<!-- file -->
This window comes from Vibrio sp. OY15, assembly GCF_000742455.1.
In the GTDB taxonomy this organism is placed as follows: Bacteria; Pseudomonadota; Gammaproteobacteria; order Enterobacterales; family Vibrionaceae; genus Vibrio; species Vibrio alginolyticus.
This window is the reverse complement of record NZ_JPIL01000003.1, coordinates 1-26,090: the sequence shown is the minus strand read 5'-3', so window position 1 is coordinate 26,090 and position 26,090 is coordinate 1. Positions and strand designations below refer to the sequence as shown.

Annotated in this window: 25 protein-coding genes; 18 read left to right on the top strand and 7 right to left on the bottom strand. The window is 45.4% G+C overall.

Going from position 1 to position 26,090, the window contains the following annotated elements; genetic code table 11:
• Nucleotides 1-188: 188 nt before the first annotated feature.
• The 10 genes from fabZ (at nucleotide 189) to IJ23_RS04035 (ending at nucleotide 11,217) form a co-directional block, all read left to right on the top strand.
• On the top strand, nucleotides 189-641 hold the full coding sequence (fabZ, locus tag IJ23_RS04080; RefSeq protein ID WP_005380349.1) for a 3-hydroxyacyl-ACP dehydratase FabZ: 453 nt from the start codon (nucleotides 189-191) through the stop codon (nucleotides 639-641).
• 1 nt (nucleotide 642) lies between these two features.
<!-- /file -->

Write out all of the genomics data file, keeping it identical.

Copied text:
This window comes from Vibrio sp. OY15, assembly GCF_000742455.1.
In the GTDB taxonomy this organism is placed as follows: Bacteria; Pseudomonadota; Gammaproteobacteria; order Enterobacterales; family Vibrionaceae; genus Vibrio; species Vibrio alginolyticus.
This window is the reverse complement of record NZ_JPIL01000003.1, coordinates 1-26,090: the sequence shown is the minus strand read 5'-3', so window position 1 is coordinate 26,090 and position 26,090 is coordinate 1. Positions and strand designations below refer to the sequence as shown.

Annotated in this window: 25 protein-coding genes; 18 read left to right on the top strand and 7 right to left on the bottom strand. The window is 45.4% G+C overall.

Going from position 1 to position 26,090, the window contains the following annotated elements; genetic code table 11:
• Nucleotides 1-188: 188 nt before the first annotated feature.
• The 10 genes from fabZ (at nucleotide 189) to IJ23_RS04035 (ending at nucleotide 11,217) form a co-directional block, all read left to right on the top strand.
• On the top strand, nucleotides 189-641 hold the full coding sequence (fabZ, locus tag IJ23_RS04080; RefSeq protein ID WP_005380349.1) for a 3-hydroxyacyl-ACP dehydratase FabZ: 453 nt from the start codon (nucleotides 189-191) through the stop codon (nucleotides 639-641).
• 1 nt (nucleotide 642) lies between these two features.